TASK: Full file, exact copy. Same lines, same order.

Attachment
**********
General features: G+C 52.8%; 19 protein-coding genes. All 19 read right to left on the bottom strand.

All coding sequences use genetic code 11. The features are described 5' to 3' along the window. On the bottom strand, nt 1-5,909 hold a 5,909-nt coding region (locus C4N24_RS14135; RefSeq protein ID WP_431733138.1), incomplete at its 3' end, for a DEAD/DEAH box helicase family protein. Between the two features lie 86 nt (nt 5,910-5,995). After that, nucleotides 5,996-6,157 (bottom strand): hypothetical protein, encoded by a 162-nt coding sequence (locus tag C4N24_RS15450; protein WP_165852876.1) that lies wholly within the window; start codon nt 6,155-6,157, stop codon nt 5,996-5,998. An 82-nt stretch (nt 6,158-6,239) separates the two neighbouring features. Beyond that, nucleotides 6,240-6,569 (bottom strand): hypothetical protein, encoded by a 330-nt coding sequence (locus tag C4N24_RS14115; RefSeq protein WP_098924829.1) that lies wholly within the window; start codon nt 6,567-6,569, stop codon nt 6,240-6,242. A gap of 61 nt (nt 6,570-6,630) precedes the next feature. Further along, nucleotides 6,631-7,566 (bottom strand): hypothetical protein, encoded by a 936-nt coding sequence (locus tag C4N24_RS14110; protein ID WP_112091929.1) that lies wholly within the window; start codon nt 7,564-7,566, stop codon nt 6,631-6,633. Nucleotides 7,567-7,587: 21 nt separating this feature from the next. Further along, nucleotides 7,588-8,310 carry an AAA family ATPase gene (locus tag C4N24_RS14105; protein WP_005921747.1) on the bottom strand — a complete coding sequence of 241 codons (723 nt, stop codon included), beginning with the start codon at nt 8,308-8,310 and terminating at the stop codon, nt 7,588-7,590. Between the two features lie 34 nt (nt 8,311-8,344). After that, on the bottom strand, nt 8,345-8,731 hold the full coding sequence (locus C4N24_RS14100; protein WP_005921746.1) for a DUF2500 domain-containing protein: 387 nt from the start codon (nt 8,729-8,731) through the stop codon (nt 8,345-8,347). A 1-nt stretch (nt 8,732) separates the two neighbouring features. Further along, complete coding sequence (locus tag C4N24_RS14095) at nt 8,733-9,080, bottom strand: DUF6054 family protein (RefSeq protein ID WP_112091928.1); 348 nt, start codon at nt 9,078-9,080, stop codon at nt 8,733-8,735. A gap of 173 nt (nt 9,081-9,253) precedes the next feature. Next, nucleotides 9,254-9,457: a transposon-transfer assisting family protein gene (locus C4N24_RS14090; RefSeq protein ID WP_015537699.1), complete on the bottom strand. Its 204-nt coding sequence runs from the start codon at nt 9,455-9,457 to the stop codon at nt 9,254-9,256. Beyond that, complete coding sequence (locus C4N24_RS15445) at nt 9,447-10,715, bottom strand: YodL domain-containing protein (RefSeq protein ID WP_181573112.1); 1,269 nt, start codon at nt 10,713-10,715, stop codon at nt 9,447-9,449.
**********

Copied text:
General features: G+C 52.8%; 19 protein-coding genes. All 19 read right to left on the bottom strand.

All coding sequences use genetic code 11. The features are described 5' to 3' along the window. On the bottom strand, nt 1-5,909 hold a 5,909-nt coding region (locus C4N24_RS14135; RefSeq protein ID WP_431733138.1), incomplete at its 3' end, for a DEAD/DEAH box helicase family protein. Between the two features lie 86 nt (nt 5,910-5,995). After that, nucleotides 5,996-6,157 (bottom strand): hypothetical protein, encoded by a 162-nt coding sequence (locus tag C4N24_RS15450; protein WP_165852876.1) that lies wholly within the window; start codon nt 6,155-6,157, stop codon nt 5,996-5,998. An 82-nt stretch (nt 6,158-6,239) separates the two neighbouring features. Beyond that, nucleotides 6,240-6,569 (bottom strand): hypothetical protein, encoded by a 330-nt coding sequence (locus tag C4N24_RS14115; RefSeq protein WP_098924829.1) that lies wholly within the window; start codon nt 6,567-6,569, stop codon nt 6,240-6,242. A gap of 61 nt (nt 6,570-6,630) precedes the next feature. Further along, nucleotides 6,631-7,566 (bottom strand): hypothetical protein, encoded by a 936-nt coding sequence (locus tag C4N24_RS14110; protein ID WP_112091929.1) that lies wholly within the window; start codon nt 7,564-7,566, stop codon nt 6,631-6,633. Nucleotides 7,567-7,587: 21 nt separating this feature from the next. Further along, nucleotides 7,588-8,310 carry an AAA family ATPase gene (locus tag C4N24_RS14105; protein WP_005921747.1) on the bottom strand — a complete coding sequence of 241 codons (723 nt, stop codon included), beginning with the start codon at nt 8,308-8,310 and terminating at the stop codon, nt 7,588-7,590. Between the two features lie 34 nt (nt 8,311-8,344). After that, on the bottom strand, nt 8,345-8,731 hold the full coding sequence (locus C4N24_RS14100; protein WP_005921746.1) for a DUF2500 domain-containing protein: 387 nt from the start codon (nt 8,729-8,731) through the stop codon (nt 8,345-8,347). A 1-nt stretch (nt 8,732) separates the two neighbouring features. Further along, complete coding sequence (locus tag C4N24_RS14095) at nt 8,733-9,080, bottom strand: DUF6054 family protein (RefSeq protein ID WP_112091928.1); 348 nt, start codon at nt 9,078-9,080, stop codon at nt 8,733-8,735. A gap of 173 nt (nt 9,081-9,253) precedes the next feature. Next, nucleotides 9,254-9,457: a transposon-transfer assisting family protein gene (locus C4N24_RS14090; RefSeq protein ID WP_015537699.1), complete on the bottom strand. Its 204-nt coding sequence runs from the start codon at nt 9,455-9,457 to the stop codon at nt 9,254-9,256. Beyond that, complete coding sequence (locus C4N24_RS15445) at nt 9,447-10,715, bottom strand: YodL domain-containing protein (RefSeq protein ID WP_181573112.1); 1,269 nt, start codon at nt 10,713-10,715, stop codon at nt 9,447-9,449.